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J Rheumatol. 2014 Jul;41(7):1366-73. doi: 10.3899/jrheum.131038. Epub 2014 Jun 1.

A population-based study showing better renal prognosis for proteinase 3 antineutrophil cytoplasmic antibody (ANCA)-associated nephritis versus myeloperoxidase ANCA-associated nephritis.

Author information

1
From the Department of Clinical Sciences, Section of Rheumatology, Lund University; Department of Rheumatology, Skåne University Hospital, Lund; Department of Nephrology UHL, Östergötland County Council; and Department of Medical and Health Sciences, Linköping University, Linköping, Sweden.A.J. Mohammad, MD, PhD, Department of Clinical Sciences, Section of Rheumatology, Lund University; Department of Rheumatology, Skåne University Hospital; M. Segelmark, MD, PhD, Department of Nephrology UHL, Östergötland County Council; Department of Medical and Health Sciences, Linköping University. Aladdin.mohammad@med.lu.se.
2
From the Department of Clinical Sciences, Section of Rheumatology, Lund University; Department of Rheumatology, Skåne University Hospital, Lund; Department of Nephrology UHL, Östergötland County Council; and Department of Medical and Health Sciences, Linköping University, Linköping, Sweden.A.J. Mohammad, MD, PhD, Department of Clinical Sciences, Section of Rheumatology, Lund University; Department of Rheumatology, Skåne University Hospital; M. Segelmark, MD, PhD, Department of Nephrology UHL, Östergötland County Council; Department of Medical and Health Sciences, Linköping University.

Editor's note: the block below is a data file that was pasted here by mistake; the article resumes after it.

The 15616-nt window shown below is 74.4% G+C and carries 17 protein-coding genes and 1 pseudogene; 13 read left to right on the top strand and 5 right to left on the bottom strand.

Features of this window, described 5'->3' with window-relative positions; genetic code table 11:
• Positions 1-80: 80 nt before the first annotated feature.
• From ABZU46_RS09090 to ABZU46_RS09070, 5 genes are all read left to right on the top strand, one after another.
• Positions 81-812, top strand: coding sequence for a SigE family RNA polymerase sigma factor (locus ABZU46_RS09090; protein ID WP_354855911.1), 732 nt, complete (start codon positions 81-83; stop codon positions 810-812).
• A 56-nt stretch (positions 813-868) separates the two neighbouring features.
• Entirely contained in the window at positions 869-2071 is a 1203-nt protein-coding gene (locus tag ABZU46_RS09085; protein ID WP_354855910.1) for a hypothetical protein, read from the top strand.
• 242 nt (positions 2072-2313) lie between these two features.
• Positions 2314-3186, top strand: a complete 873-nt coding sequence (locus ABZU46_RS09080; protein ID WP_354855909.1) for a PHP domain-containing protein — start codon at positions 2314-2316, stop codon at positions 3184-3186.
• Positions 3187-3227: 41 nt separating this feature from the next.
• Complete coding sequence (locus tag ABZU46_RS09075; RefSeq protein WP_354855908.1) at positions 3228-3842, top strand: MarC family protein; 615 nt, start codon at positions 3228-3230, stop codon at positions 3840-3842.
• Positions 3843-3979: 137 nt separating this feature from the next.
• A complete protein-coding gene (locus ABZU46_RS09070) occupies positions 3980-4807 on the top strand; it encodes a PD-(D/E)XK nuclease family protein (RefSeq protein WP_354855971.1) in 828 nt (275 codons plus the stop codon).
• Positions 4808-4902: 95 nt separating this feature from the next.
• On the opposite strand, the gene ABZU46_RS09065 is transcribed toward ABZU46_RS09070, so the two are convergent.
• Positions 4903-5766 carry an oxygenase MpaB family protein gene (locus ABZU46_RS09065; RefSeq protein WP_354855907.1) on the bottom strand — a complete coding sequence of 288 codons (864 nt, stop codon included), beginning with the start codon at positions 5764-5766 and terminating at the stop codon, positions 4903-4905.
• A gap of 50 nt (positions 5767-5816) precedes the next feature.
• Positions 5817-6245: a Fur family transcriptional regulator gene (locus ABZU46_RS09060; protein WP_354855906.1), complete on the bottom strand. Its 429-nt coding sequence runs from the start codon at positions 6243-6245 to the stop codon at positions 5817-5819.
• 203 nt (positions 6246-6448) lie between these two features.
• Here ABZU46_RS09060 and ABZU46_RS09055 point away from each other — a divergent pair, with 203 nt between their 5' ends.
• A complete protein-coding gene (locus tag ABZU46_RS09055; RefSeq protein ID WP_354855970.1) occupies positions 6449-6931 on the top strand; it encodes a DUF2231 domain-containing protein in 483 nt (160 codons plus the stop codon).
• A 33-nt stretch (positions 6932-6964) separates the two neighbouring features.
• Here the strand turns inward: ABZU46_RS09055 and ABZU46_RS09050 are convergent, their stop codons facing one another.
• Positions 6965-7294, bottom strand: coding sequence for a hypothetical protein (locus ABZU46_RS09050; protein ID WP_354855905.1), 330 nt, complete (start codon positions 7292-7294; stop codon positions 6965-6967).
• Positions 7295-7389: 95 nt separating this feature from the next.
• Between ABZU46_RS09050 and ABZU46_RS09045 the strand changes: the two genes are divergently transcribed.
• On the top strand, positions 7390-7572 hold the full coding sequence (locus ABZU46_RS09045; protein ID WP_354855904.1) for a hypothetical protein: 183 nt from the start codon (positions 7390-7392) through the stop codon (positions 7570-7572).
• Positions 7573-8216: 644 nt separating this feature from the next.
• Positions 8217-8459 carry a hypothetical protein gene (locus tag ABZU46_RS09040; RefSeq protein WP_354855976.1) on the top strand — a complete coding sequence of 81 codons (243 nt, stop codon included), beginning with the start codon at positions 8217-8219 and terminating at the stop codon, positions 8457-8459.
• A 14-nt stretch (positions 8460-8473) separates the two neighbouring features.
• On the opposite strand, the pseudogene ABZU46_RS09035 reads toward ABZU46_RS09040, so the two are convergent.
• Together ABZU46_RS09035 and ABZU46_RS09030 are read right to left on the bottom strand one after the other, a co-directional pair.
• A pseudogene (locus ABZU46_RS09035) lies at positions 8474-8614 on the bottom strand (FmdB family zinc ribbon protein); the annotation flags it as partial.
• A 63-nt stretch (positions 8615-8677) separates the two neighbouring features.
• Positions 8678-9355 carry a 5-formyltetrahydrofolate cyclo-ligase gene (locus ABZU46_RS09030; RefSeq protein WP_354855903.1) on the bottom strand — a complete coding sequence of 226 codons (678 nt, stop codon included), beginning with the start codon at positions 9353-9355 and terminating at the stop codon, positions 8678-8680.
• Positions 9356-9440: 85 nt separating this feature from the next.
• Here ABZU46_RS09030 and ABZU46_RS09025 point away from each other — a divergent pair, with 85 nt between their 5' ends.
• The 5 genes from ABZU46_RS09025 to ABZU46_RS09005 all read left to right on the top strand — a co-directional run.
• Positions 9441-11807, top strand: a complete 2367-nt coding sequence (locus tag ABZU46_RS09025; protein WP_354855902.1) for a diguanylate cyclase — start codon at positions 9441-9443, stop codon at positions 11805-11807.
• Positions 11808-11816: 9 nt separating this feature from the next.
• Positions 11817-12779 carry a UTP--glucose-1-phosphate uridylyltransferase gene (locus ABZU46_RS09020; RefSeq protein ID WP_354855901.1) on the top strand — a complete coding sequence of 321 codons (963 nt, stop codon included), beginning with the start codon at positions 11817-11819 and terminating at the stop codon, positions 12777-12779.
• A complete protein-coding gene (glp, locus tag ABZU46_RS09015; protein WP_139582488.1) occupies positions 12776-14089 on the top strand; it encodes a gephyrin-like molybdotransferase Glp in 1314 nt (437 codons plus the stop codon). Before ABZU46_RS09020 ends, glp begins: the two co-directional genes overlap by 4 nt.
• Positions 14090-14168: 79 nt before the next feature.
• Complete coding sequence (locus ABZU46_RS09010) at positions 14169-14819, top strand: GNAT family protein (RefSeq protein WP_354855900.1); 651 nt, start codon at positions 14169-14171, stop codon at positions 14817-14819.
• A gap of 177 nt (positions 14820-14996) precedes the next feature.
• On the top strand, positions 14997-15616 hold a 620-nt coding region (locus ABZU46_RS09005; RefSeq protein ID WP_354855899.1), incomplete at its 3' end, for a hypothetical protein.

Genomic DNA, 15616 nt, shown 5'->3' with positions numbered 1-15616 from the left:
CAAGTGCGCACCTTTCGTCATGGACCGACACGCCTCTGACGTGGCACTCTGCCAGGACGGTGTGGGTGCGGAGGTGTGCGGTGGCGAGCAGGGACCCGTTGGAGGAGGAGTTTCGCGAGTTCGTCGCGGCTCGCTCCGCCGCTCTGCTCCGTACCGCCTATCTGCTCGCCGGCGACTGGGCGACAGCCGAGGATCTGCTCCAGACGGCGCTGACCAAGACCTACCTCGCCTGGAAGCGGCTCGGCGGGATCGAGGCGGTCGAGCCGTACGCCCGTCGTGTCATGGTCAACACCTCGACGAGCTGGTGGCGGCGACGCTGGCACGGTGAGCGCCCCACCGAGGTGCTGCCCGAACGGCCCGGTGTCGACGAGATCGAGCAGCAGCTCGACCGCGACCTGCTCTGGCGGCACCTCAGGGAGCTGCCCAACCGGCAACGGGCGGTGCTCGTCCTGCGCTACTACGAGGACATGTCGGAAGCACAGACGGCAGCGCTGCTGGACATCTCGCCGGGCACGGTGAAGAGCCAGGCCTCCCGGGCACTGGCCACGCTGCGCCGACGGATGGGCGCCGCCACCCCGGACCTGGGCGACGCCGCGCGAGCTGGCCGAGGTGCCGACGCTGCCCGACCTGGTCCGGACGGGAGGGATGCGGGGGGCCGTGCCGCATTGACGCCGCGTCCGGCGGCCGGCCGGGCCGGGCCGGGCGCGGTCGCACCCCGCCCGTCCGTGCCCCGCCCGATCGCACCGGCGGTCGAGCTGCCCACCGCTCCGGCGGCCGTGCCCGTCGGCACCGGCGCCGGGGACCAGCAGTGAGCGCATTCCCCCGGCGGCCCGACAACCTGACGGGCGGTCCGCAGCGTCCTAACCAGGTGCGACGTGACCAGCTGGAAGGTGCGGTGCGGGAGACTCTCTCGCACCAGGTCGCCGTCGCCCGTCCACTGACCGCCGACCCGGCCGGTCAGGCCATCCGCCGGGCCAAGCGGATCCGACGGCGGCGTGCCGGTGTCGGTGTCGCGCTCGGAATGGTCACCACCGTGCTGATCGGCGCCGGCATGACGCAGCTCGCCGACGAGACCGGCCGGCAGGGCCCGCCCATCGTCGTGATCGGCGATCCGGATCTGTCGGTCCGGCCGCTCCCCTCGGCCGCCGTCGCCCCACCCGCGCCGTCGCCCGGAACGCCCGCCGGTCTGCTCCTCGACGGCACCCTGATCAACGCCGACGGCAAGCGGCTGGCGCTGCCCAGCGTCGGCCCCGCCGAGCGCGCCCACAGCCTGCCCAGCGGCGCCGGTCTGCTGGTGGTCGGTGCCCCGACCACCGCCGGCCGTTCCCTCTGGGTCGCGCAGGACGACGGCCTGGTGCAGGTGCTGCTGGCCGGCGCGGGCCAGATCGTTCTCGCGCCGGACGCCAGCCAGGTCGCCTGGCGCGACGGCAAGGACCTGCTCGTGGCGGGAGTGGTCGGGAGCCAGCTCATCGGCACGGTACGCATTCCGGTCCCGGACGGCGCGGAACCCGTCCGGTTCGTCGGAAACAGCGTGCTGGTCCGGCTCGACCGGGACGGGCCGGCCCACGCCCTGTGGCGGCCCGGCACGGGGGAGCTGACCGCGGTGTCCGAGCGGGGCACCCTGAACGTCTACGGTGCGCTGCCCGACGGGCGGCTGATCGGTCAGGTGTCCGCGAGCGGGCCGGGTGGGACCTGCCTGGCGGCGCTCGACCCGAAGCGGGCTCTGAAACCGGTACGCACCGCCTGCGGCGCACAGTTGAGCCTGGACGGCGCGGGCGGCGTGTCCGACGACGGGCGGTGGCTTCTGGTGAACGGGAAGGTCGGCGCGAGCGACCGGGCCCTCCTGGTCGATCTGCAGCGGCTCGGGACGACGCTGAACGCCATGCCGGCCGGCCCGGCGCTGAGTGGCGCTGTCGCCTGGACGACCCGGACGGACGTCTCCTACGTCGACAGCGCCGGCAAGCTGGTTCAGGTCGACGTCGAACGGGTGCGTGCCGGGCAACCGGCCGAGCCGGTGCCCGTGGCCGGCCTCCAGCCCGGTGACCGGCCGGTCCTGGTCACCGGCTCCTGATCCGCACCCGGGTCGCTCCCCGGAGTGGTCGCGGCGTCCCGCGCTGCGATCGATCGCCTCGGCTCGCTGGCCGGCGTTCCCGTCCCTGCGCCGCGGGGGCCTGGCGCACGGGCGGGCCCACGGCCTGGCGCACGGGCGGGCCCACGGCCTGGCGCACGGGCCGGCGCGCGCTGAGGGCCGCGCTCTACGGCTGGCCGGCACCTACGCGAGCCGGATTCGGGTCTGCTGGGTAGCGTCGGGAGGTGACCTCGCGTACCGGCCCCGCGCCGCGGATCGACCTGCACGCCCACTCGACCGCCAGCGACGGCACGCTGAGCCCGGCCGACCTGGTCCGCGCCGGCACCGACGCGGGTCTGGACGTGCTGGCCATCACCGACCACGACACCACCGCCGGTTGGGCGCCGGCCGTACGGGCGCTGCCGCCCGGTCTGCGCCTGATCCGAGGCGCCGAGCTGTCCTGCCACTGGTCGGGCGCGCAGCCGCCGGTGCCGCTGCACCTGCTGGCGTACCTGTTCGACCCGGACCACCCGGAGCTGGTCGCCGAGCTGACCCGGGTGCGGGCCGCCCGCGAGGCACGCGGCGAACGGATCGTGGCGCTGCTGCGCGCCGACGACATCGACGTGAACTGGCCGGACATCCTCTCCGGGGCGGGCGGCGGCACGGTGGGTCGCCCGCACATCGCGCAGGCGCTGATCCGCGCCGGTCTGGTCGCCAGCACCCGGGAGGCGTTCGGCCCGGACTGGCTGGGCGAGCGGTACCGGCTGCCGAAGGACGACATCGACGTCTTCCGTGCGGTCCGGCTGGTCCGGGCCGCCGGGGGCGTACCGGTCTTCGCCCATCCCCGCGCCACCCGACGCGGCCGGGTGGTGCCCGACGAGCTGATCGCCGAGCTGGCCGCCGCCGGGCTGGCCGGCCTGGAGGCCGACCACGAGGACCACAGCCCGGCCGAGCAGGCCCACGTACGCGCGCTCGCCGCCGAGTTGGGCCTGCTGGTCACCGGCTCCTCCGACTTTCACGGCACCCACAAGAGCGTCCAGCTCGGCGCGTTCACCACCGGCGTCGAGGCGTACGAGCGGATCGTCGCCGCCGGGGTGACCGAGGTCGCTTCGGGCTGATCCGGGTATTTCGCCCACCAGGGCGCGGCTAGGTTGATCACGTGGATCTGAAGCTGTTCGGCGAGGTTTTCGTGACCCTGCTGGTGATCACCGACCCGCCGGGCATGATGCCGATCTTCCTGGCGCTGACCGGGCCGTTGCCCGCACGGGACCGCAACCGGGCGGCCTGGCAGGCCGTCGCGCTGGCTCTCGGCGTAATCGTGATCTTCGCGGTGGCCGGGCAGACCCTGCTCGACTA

Abstract

OBJECTIVE:

Antineutrophil cytoplasmic antibody (ANCA)-associated vasculitis (AAV) is usually differentiated based on clinical phenotypes, but recent data indicate that myeloperoxidase (MPO)-AAV is genetically distinct from proteinase 3 (PR3)-AAV. We reviewed a population-based cohort of AAV, focusing on differences in clinical and laboratory characteristics and to compare renal outcome between MPO-ANCA and PR3-ANCA nephritis.

METHODS:

All new cases of AAV diagnosed between 1997 and 2009 in a geographically defined area in southern Sweden were retrieved using a validated search algorithm. Data were collected from time of diagnosis and end of followup. Renal and patient survival were analyzed according to ANCA serotype.

RESULTS:

During the study period, 201 patients were diagnosed with AAV, 98 tested positive for PR3-ANCA, and 85 for MPO-ANCA. Patients with PR3-ANCA were younger, had significantly higher inflammatory activity, and had a larger number of organs involved at diagnosis, but nephritis was more prevalent among patients with MPO-associated (72/85; 85%) versus PR3-associated disease (67/98, 68%). When comparing only patients with ANCA-associated nephritis, those with MPO-ANCA were more likely to develop endstage renal disease (n = 27, 38%) than those with PR3-ANCA (n = 10, 15%), p = 0.003. The risk remained significantly elevated after adjusting for sex, age, and s-creatinine level at diagnosis (HR 2.64; 95% CI 1.25-5.58; p = 0.003). There were no significant differences in mortality rates between the 2 groups.

CONCLUSION:

The outcome in this population-based cohort indicates that among AAV patients with nephritis, renal prognosis is better in the PR3-ANCA group, even after adjustment for sex, age, and renal function at diagnosis.

KEYWORDS:

ANTINEUTROPHIL CYTOPLASMIC ANTIBODY; ENDSTAGE RENAL DISEASE; GLOMERULONEPHRITIS; SURVIVAL; VASCULITIS

PMID:
24882836
DOI:
10.3899/jrheum.131038
[Indexed for MEDLINE]

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